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The 3 questions to ask yourself when it comes to keeping or tossing family heirlooms

Family heirlooms can be delightful things in small quantities and beasts of burden in multiples.
/ Source: TODAY

Clearing the clutter never gets more complicated than when it comes to family heirlooms. In her book "Simple Matters," writer Erin Boyle shares her tips for deciding when it's fine to keep a personal memento — and when it's OK to toss.

"Reading My Tea Leaves" blogger Erin Boyle in her home
Stephania Stanley

Family heirlooms can be delightful things in small quantities and beasts of burden in multiples.

When it comes to family heirlooms, I like to ask myself these questions:

  • Is it useful?
  • Is it lovely?
  • Does it fill a void?

If the answer to all three of those questions is yes, then I keep the item and put it to good use.

If I don’t like something, can’t imagine using it, or simply don’t need it, I store up the memory and story, but part with the physical object.

Difficult? Yes.

Necessary to keeping my home free of clutter? Yes.

One more note about value: Most of us are not material culture experts or antiques appraisers. And as a result, more often than not we assign imaginary value to things that are not terribly valuable.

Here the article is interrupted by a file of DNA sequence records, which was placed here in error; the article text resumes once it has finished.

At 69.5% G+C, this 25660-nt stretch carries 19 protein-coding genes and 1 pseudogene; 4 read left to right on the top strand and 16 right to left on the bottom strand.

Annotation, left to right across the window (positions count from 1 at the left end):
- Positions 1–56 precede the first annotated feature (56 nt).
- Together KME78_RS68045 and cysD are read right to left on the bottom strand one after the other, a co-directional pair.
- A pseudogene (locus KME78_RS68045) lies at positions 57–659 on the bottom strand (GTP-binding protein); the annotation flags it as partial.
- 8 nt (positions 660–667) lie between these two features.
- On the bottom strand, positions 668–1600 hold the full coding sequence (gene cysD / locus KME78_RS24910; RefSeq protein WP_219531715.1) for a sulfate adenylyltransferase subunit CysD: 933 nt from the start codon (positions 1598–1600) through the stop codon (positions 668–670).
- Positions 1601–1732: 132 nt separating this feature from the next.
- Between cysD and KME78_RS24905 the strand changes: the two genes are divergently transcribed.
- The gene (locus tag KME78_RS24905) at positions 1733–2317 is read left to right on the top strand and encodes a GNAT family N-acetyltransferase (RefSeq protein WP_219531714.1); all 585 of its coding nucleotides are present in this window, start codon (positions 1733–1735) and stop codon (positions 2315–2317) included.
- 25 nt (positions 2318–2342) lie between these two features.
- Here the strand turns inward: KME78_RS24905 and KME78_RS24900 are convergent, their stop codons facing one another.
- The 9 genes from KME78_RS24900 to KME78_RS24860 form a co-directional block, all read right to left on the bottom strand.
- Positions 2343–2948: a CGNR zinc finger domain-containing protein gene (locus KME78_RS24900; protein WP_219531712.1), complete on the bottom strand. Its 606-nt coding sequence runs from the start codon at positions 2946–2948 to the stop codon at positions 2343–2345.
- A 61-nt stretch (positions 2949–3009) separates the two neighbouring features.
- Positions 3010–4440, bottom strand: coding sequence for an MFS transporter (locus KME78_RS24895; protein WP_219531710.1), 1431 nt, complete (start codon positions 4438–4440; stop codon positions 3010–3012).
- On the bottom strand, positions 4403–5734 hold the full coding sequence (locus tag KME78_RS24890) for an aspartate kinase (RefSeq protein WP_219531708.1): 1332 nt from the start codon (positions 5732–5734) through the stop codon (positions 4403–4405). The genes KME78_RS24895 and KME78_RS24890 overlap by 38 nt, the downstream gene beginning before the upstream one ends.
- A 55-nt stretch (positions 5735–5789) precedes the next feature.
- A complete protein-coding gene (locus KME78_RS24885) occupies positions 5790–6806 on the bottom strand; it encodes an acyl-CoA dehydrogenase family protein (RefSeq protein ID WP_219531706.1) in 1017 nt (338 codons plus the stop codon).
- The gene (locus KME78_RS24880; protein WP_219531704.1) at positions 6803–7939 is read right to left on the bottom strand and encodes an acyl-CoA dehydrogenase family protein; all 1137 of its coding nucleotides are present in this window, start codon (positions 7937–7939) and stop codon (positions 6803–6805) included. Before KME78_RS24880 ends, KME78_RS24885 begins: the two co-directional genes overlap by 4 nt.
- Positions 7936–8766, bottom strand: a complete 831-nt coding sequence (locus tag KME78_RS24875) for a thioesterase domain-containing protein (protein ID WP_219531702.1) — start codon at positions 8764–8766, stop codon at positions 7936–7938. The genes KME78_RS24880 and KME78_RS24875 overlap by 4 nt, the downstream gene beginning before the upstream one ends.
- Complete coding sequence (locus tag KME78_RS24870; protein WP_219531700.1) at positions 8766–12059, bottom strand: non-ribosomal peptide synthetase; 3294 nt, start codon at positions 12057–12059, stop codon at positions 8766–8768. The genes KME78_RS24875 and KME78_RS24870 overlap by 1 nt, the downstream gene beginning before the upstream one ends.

Shows like “Antiques Roadshow”instill the fear — or excitement — that we might all be sitting on a rare and valuable antique, when the opposite is more likely true.

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If you own something that you think might be of considerable value, by all means get it appraised. But if you’re keeping something in your house based on the belief that it might be valuable, that’s probably not reason enough to keep it.

Stephania Stanley

In my brother-in-law’s family, for instance, it was believed that a certain set of 1940s rattan porch furniture was purchased by his great-grandparents while in Australia on a spectacular around-the-world voyage and shipped home to the American Midwest as a souvenir of the adventure.

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On further investigation, however, it turned out that the set had been purchased at a Sears in Iowa. Suddenly, holding onto the furniture felt less imperative.

The story itself became the keepsake.

Excerpted from "Simple Matters."